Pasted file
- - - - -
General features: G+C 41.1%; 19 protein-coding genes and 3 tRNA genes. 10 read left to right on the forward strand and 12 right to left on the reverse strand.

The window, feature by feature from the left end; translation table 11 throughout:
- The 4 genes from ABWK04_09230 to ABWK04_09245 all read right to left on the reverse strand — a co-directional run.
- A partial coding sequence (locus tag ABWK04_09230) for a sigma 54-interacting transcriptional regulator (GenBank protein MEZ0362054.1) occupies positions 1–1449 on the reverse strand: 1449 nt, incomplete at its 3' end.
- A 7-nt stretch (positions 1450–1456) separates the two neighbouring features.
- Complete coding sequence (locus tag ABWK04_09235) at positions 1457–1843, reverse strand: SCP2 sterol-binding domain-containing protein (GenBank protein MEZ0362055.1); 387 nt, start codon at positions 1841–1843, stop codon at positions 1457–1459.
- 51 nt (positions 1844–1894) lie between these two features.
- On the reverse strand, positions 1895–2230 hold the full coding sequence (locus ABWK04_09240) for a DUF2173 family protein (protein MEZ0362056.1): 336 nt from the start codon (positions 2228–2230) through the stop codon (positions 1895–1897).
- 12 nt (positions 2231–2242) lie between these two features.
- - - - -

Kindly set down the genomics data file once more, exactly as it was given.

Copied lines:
General features: G+C 41.1%; 19 protein-coding genes and 3 tRNA genes. 10 read left to right on the forward strand and 12 right to left on the reverse strand.

The window, feature by feature from the left end; translation table 11 throughout:
- The 4 genes from ABWK04_09230 to ABWK04_09245 all read right to left on the reverse strand — a co-directional run.
- A partial coding sequence (locus tag ABWK04_09230) for a sigma 54-interacting transcriptional regulator (GenBank protein MEZ0362054.1) occupies positions 1–1449 on the reverse strand: 1449 nt, incomplete at its 3' end.
- A 7-nt stretch (positions 1450–1456) separates the two neighbouring features.
- Complete coding sequence (locus tag ABWK04_09235) at positions 1457–1843, reverse strand: SCP2 sterol-binding domain-containing protein (GenBank protein MEZ0362055.1); 387 nt, start codon at positions 1841–1843, stop codon at positions 1457–1459.
- 51 nt (positions 1844–1894) lie between these two features.
- On the reverse strand, positions 1895–2230 hold the full coding sequence (locus ABWK04_09240) for a DUF2173 family protein (protein MEZ0362056.1): 336 nt from the start codon (positions 2228–2230) through the stop codon (positions 1895–1897).
- 12 nt (positions 2231–2242) lie between these two features.